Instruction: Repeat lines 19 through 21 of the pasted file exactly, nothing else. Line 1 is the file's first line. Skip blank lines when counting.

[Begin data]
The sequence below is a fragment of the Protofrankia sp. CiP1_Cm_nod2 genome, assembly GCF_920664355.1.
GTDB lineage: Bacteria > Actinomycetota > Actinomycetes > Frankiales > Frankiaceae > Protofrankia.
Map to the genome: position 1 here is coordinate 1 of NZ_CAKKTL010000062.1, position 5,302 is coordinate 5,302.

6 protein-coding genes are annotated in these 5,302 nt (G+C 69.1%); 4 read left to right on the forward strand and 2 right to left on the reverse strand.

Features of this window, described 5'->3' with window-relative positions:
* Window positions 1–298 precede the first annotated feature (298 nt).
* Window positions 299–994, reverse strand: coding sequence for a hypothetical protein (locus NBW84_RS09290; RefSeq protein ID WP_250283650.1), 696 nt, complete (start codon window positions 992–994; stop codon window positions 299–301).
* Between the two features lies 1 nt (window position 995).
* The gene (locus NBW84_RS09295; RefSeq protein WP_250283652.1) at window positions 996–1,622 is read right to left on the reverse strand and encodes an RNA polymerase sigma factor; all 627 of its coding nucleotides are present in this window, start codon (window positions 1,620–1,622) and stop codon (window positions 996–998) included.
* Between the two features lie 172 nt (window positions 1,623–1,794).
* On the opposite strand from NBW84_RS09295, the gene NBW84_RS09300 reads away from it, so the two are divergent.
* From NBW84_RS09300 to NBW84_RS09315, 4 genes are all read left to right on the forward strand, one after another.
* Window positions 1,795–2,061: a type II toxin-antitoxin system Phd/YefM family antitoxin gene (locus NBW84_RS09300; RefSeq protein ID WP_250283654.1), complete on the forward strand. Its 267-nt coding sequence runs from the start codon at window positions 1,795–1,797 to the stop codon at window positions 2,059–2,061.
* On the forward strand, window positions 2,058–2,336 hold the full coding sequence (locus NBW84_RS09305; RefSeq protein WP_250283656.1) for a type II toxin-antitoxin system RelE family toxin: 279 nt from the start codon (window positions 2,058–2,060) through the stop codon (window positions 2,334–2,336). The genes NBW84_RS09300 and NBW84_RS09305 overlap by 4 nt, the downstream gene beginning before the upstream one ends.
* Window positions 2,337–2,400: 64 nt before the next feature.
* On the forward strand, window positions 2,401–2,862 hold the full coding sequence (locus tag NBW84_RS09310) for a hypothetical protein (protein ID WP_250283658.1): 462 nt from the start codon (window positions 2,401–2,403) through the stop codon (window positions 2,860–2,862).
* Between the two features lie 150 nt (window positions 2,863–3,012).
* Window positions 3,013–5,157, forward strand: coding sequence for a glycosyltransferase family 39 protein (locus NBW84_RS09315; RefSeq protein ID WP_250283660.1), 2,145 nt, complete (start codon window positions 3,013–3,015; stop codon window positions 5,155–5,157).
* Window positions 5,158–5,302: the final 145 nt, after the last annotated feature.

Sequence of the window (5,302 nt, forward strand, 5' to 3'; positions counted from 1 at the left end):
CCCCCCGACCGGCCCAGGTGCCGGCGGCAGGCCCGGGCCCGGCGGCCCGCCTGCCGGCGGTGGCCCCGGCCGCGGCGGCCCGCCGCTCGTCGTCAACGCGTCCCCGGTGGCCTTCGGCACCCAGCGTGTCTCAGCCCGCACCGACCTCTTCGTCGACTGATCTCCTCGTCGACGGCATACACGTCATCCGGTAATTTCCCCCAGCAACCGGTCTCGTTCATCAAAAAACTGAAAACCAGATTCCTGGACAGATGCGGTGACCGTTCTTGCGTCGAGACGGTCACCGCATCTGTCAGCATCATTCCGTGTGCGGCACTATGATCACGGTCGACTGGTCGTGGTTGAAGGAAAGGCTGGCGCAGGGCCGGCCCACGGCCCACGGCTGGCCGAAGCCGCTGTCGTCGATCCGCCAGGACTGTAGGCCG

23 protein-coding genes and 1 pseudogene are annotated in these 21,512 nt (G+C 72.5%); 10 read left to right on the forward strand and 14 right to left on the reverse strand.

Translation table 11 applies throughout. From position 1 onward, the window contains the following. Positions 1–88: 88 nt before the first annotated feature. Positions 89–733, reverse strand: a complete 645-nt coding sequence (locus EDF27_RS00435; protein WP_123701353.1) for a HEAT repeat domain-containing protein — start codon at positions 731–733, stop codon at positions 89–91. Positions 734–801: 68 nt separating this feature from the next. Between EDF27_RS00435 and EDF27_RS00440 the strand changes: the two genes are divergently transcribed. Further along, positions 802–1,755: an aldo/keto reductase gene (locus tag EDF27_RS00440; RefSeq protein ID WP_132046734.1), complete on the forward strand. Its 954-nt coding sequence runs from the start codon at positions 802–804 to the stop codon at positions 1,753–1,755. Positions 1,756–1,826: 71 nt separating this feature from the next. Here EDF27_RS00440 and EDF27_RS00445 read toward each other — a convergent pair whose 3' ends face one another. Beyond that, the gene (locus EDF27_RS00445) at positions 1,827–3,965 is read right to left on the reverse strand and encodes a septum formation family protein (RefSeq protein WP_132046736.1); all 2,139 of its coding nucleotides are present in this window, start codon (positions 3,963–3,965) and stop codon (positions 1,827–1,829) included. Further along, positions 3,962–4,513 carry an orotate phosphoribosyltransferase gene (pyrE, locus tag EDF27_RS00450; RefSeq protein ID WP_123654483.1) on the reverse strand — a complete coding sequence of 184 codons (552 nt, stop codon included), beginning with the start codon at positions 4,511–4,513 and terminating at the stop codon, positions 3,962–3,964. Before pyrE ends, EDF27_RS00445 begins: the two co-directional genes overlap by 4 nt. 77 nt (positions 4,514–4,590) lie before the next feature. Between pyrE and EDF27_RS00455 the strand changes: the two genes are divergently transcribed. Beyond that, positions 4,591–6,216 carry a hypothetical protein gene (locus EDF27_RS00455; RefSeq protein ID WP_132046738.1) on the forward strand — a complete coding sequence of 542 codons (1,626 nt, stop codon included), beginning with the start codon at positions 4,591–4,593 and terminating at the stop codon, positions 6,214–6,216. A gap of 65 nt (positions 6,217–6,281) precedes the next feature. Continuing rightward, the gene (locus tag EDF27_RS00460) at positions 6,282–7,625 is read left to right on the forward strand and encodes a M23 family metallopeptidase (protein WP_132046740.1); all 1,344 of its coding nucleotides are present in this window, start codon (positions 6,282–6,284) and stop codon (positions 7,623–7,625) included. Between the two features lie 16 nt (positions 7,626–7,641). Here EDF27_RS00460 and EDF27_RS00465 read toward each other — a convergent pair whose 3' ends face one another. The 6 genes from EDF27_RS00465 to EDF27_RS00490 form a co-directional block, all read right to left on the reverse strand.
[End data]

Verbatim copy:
* Window positions 5,158–5,302: the final 145 nt, after the last annotated feature.

Sequence of the window (5,302 nt, forward strand, 5' to 3'; positions counted from 1 at the left end):
CCCCCCGACCGGCCCAGGTGCCGGCGGCAGGCCCGGGCCCGGCGGCCCGCCTGCCGGCGGTGGCCCCGGCCGCGGCGGCCCGCCGCTCGTCGTCAACGCGTCCCCGGTGGCCTTCGGCACCCAGCGTGTCTCAGCCCGCACCGACCTCTTCGTCGACTGATCTCCTCGTCGACGGCATACACGTCATCCGGTAATTTCCCCCAGCAACCGGTCTCGTTCATCAAAAAACTGAAAACCAGATTCCTGGACAGATGCGGTGACCGTTCTTGCGTCGAGACGGTCACCGCATCTGTCAGCATCATTCCGTGTGCGGCACTATGATCACGGTCGACTGGTCGTGGTTGAAGGAAAGGCTGGCGCAGGGCCGGCCCACGGCCCACGGCTGGCCGAAGCCGCTGTCGTCGATCCGCCAGGACTGTAGGCCG